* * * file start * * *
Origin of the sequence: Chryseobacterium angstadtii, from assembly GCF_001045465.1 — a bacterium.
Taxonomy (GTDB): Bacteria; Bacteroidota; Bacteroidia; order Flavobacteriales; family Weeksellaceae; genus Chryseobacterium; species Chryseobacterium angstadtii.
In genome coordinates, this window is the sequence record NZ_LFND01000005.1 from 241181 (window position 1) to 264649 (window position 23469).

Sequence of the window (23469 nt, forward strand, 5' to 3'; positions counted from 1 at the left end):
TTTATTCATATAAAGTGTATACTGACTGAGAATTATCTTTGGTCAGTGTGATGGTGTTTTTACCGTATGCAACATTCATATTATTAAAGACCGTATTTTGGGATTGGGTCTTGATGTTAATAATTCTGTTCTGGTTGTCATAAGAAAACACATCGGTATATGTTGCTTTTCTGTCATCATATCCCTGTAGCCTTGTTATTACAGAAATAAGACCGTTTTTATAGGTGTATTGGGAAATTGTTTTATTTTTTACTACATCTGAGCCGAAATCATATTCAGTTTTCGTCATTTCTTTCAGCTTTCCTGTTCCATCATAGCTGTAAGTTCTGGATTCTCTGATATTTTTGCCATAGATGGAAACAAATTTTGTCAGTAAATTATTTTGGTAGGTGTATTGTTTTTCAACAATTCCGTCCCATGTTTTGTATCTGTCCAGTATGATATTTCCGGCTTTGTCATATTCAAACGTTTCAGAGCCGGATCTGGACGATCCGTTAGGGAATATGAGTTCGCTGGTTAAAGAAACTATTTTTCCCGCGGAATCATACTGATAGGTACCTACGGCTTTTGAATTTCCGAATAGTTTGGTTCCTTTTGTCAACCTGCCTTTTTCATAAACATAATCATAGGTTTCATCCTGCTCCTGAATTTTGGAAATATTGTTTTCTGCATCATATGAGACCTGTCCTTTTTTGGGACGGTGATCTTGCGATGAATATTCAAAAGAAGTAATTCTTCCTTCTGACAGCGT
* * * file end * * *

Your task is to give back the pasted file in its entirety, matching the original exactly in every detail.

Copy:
Origin of the sequence: Chryseobacterium angstadtii, from assembly GCF_001045465.1 — a bacterium.
Taxonomy (GTDB): Bacteria; Bacteroidota; Bacteroidia; order Flavobacteriales; family Weeksellaceae; genus Chryseobacterium; species Chryseobacterium angstadtii.
In genome coordinates, this window is the sequence record NZ_LFND01000005.1 from 241181 (window position 1) to 264649 (window position 23469).

Sequence of the window (23469 nt, forward strand, 5' to 3'; positions counted from 1 at the left end):
TTTATTCATATAAAGTGTATACTGACTGAGAATTATCTTTGGTCAGTGTGATGGTGTTTTTACCGTATGCAACATTCATATTATTAAAGACCGTATTTTGGGATTGGGTCTTGATGTTAATAATTCTGTTCTGGTTGTCATAAGAAAACACATCGGTATATGTTGCTTTTCTGTCATCATATCCCTGTAGCCTTGTTATTACAGAAATAAGACCGTTTTTATAGGTGTATTGGGAAATTGTTTTATTTTTTACTACATCTGAGCCGAAATCATATTCAGTTTTCGTCATTTCTTTCAGCTTTCCTGTTCCATCATAGCTGTAAGTTCTGGATTCTCTGATATTTTTGCCATAGATGGAAACAAATTTTGTCAGTAAATTATTTTGGTAGGTGTATTGTTTTTCAACAATTCCGTCCCATGTTTTGTATCTGTCCAGTATGATATTTCCGGCTTTGTCATATTCAAACGTTTCAGAGCCGGATCTGGACGATCCGTTAGGGAATATGAGTTCGCTGGTTAAAGAAACTATTTTTCCCGCGGAATCATACTGATAGGTACCTACGGCTTTTGAATTTCCGAATAGTTTGGTTCCTTTTGTCAACCTGCCTTTTTCATAAACATAATCATAGGTTTCATCCTGCTCCTGAATTTTGGAAATATTGTTTTCTGCATCATATGAGACCTGTCCTTTTTTGGGACGGTGATCTTGCGATGAATATTCAAAAGAAGTAATTCTTCCTTCTGACAGCGT